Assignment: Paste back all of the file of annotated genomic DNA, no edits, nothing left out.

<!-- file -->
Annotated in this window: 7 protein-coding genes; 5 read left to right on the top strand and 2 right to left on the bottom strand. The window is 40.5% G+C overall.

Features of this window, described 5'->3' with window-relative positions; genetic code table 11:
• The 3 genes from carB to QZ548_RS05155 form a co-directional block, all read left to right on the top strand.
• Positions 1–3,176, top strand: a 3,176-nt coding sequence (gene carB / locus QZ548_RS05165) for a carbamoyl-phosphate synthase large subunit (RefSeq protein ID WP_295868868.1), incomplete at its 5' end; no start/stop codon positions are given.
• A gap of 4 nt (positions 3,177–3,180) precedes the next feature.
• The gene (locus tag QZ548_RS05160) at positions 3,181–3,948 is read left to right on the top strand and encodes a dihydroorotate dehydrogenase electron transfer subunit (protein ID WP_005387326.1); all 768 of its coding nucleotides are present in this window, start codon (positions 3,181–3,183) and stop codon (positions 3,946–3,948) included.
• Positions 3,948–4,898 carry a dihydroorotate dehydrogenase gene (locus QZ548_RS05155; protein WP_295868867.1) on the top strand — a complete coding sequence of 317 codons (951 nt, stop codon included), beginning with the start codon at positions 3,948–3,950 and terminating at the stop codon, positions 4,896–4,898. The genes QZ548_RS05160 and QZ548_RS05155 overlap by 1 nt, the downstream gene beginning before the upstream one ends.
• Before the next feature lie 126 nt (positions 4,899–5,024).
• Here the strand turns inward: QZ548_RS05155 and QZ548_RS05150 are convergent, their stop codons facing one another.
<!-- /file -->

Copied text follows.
Annotated in this window: 7 protein-coding genes; 5 read left to right on the top strand and 2 right to left on the bottom strand. The window is 40.5% G+C overall.

Features of this window, described 5'->3' with window-relative positions; genetic code table 11:
• The 3 genes from carB to QZ548_RS05155 form a co-directional block, all read left to right on the top strand.
• Positions 1–3,176, top strand: a 3,176-nt coding sequence (gene carB / locus QZ548_RS05165) for a carbamoyl-phosphate synthase large subunit (RefSeq protein ID WP_295868868.1), incomplete at its 5' end; no start/stop codon positions are given.
• A gap of 4 nt (positions 3,177–3,180) precedes the next feature.
• The gene (locus tag QZ548_RS05160) at positions 3,181–3,948 is read left to right on the top strand and encodes a dihydroorotate dehydrogenase electron transfer subunit (protein ID WP_005387326.1); all 768 of its coding nucleotides are present in this window, start codon (positions 3,181–3,183) and stop codon (positions 3,946–3,948) included.
• Positions 3,948–4,898 carry a dihydroorotate dehydrogenase gene (locus QZ548_RS05155; protein WP_295868867.1) on the top strand — a complete coding sequence of 317 codons (951 nt, stop codon included), beginning with the start codon at positions 3,948–3,950 and terminating at the stop codon, positions 4,896–4,898. The genes QZ548_RS05160 and QZ548_RS05155 overlap by 1 nt, the downstream gene beginning before the upstream one ends.
• Before the next feature lie 126 nt (positions 4,899–5,024).
• Here the strand turns inward: QZ548_RS05155 and QZ548_RS05150 are convergent, their stop codons facing one another.